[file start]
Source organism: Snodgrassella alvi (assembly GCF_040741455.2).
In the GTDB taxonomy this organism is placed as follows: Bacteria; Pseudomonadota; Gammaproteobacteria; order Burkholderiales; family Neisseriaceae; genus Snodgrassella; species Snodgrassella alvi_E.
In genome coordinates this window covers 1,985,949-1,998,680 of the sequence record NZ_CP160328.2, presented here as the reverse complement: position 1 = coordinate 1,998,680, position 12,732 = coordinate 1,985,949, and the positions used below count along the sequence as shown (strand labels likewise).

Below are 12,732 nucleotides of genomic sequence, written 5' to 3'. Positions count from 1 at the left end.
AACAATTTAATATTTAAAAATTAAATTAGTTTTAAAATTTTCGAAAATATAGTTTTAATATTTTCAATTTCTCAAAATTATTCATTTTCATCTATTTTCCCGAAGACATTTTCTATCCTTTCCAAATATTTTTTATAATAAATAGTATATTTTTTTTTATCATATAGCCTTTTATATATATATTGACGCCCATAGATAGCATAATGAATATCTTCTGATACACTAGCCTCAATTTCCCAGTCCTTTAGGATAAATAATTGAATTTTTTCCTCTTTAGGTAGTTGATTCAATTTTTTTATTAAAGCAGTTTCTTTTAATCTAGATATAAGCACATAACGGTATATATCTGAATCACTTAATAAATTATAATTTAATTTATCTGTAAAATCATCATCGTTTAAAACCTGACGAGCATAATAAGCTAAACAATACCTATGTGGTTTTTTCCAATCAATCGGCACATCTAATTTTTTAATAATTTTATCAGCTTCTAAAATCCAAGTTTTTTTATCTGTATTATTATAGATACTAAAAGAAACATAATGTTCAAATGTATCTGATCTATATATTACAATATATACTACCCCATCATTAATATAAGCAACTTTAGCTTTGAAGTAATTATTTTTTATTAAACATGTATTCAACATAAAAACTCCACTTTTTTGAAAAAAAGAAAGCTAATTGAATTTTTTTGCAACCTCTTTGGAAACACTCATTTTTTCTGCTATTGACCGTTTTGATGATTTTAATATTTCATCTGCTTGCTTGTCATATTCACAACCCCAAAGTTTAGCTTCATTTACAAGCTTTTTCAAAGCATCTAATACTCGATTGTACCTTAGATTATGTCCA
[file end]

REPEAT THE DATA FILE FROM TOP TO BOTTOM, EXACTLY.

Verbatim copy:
Source organism: Snodgrassella alvi (assembly GCF_040741455.2).
In the GTDB taxonomy this organism is placed as follows: Bacteria; Pseudomonadota; Gammaproteobacteria; order Burkholderiales; family Neisseriaceae; genus Snodgrassella; species Snodgrassella alvi_E.
In genome coordinates this window covers 1,985,949-1,998,680 of the sequence record NZ_CP160328.2, presented here as the reverse complement: position 1 = coordinate 1,998,680, position 12,732 = coordinate 1,985,949, and the positions used below count along the sequence as shown (strand labels likewise).

Below are 12,732 nucleotides of genomic sequence, written 5' to 3'. Positions count from 1 at the left end.
AACAATTTAATATTTAAAAATTAAATTAGTTTTAAAATTTTCGAAAATATAGTTTTAATATTTTCAATTTCTCAAAATTATTCATTTTCATCTATTTTCCCGAAGACATTTTCTATCCTTTCCAAATATTTTTTATAATAAATAGTATATTTTTTTTTATCATATAGCCTTTTATATATATATTGACGCCCATAGATAGCATAATGAATATCTTCTGATACACTAGCCTCAATTTCCCAGTCCTTTAGGATAAATAATTGAATTTTTTCCTCTTTAGGTAGTTGATTCAATTTTTTTATTAAAGCAGTTTCTTTTAATCTAGATATAAGCACATAACGGTATATATCTGAATCACTTAATAAATTATAATTTAATTTATCTGTAAAATCATCATCGTTTAAAACCTGACGAGCATAATAAGCTAAACAATACCTATGTGGTTTTTTCCAATCAATCGGCACATCTAATTTTTTAATAATTTTATCAGCTTCTAAAATCCAAGTTTTTTTATCTGTATTATTATAGATACTAAAAGAAACATAATGTTCAAATGTATCTGATCTATATATTACAATATATACTACCCCATCATTAATATAAGCAACTTTAGCTTTGAAGTAATTATTTTTTATTAAACATGTATTCAACATAAAAACTCCACTTTTTTGAAAAAAAGAAAGCTAATTGAATTTTTTTGCAACCTCTTTGGAAACACTCATTTTTTCTGCTATTGACCGTTTTGATGATTTTAATATTTCATCTGCTTGCTTGTCATATTCACAACCCCAAAGTTTAGCTTCATTTACAAGCTTTTTCAAAGCATCTAATACTCGATTGTACCTTAGATTATGTCCA